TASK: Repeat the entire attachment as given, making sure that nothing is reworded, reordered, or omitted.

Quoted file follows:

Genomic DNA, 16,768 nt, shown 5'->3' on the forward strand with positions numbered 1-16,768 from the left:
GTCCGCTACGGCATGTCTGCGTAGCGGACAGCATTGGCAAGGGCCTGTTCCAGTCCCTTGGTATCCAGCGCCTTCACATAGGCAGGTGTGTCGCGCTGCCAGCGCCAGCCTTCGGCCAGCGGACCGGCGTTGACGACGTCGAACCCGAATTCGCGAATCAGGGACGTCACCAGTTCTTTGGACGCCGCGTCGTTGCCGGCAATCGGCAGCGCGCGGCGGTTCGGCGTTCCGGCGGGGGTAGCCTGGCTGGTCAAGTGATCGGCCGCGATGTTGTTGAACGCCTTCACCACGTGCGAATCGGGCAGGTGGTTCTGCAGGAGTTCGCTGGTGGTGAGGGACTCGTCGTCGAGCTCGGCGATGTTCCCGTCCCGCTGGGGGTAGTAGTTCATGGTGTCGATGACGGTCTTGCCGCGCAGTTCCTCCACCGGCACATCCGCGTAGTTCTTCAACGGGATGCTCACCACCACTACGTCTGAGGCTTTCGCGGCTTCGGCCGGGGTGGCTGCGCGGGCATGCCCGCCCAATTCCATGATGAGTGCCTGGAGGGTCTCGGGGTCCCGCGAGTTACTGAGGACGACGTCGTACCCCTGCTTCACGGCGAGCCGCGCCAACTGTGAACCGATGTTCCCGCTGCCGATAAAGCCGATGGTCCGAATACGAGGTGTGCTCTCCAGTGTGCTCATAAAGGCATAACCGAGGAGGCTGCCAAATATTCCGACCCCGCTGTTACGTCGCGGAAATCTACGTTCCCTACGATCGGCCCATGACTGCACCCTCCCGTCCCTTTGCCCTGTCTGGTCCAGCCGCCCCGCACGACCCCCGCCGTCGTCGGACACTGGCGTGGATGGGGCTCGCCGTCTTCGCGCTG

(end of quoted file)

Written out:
Genomic DNA, 16,768 nt, shown 5'->3' on the forward strand with positions numbered 1-16,768 from the left:
GTCCGCTACGGCATGTCTGCGTAGCGGACAGCATTGGCAAGGGCCTGTTCCAGTCCCTTGGTATCCAGCGCCTTCACATAGGCAGGTGTGTCGCGCTGCCAGCGCCAGCCTTCGGCCAGCGGACCGGCGTTGACGACGTCGAACCCGAATTCGCGAATCAGGGACGTCACCAGTTCTTTGGACGCCGCGTCGTTGCCGGCAATCGGCAGCGCGCGGCGGTTCGGCGTTCCGGCGGGGGTAGCCTGGCTGGTCAAGTGATCGGCCGCGATGTTGTTGAACGCCTTCACCACGTGCGAATCGGGCAGGTGGTTCTGCAGGAGTTCGCTGGTGGTGAGGGACTCGTCGTCGAGCTCGGCGATGTTCCCGTCCCGCTGGGGGTAGTAGTTCATGGTGTCGATGACGGTCTTGCCGCGCAGTTCCTCCACCGGCACATCCGCGTAGTTCTTCAACGGGATGCTCACCACCACTACGTCTGAGGCTTTCGCGGCTTCGGCCGGGGTGGCTGCGCGGGCATGCCCGCCCAATTCCATGATGAGTGCCTGGAGGGTCTCGGGGTCCCGCGAGTTACTGAGGACGACGTCGTACCCCTGCTTCACGGCGAGCCGCGCCAACTGTGAACCGATGTTCCCGCTGCCGATAAAGCCGATGGTCCGAATACGAGGTGTGCTCTCCAGTGTGCTCATAAAGGCATAACCGAGGAGGCTGCCAAATATTCCGACCCCGCTGTTACGTCGCGGAAATCTACGTTCCCTACGATCGGCCCATGACTGCACCCTCCCGTCCCTTTGCCCTGTCTGGTCCAGCCGCCCCGCACGACCCCCGCCGTCGTCGGACACTGGCGTGGATGGGGCTCGCCGTCTTCGCGCTG